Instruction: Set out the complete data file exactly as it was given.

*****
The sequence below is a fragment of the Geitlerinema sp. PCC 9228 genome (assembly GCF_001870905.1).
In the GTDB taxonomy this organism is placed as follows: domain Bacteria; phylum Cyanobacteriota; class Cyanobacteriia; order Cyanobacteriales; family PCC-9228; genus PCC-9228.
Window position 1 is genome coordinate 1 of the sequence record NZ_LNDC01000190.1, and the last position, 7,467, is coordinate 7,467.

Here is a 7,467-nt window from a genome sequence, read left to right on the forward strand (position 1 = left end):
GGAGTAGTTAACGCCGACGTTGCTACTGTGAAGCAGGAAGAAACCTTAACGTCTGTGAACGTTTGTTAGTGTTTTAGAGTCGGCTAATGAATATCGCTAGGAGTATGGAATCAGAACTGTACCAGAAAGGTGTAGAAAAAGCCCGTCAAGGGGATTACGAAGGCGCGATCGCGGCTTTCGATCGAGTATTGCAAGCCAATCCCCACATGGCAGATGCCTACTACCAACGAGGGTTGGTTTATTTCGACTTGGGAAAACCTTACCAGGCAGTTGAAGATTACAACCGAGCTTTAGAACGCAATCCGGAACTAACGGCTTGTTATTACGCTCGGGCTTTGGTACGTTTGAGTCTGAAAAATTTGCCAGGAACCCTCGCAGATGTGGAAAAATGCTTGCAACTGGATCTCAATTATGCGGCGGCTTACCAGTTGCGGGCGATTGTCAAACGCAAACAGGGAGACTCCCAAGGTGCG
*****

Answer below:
The sequence below is a fragment of the Geitlerinema sp. PCC 9228 genome (assembly GCF_001870905.1).
In the GTDB taxonomy this organism is placed as follows: domain Bacteria; phylum Cyanobacteriota; class Cyanobacteriia; order Cyanobacteriales; family PCC-9228; genus PCC-9228.
Window position 1 is genome coordinate 1 of the sequence record NZ_LNDC01000190.1, and the last position, 7,467, is coordinate 7,467.

Here is a 7,467-nt window from a genome sequence, read left to right on the forward strand (position 1 = left end):
GGAGTAGTTAACGCCGACGTTGCTACTGTGAAGCAGGAAGAAACCTTAACGTCTGTGAACGTTTGTTAGTGTTTTAGAGTCGGCTAATGAATATCGCTAGGAGTATGGAATCAGAACTGTACCAGAAAGGTGTAGAAAAAGCCCGTCAAGGGGATTACGAAGGCGCGATCGCGGCTTTCGATCGAGTATTGCAAGCCAATCCCCACATGGCAGATGCCTACTACCAACGAGGGTTGGTTTATTTCGACTTGGGAAAACCTTACCAGGCAGTTGAAGATTACAACCGAGCTTTAGAACGCAATCCGGAACTAACGGCTTGTTATTACGCTCGGGCTTTGGTACGTTTGAGTCTGAAAAATTTGCCAGGAACCCTCGCAGATGTGGAAAAATGCTTGCAACTGGATCTCAATTATGCGGCGGCTTACCAGTTGCGGGCGATTGTCAAACGCAAACAGGGAGACTCCCAAGGTGCG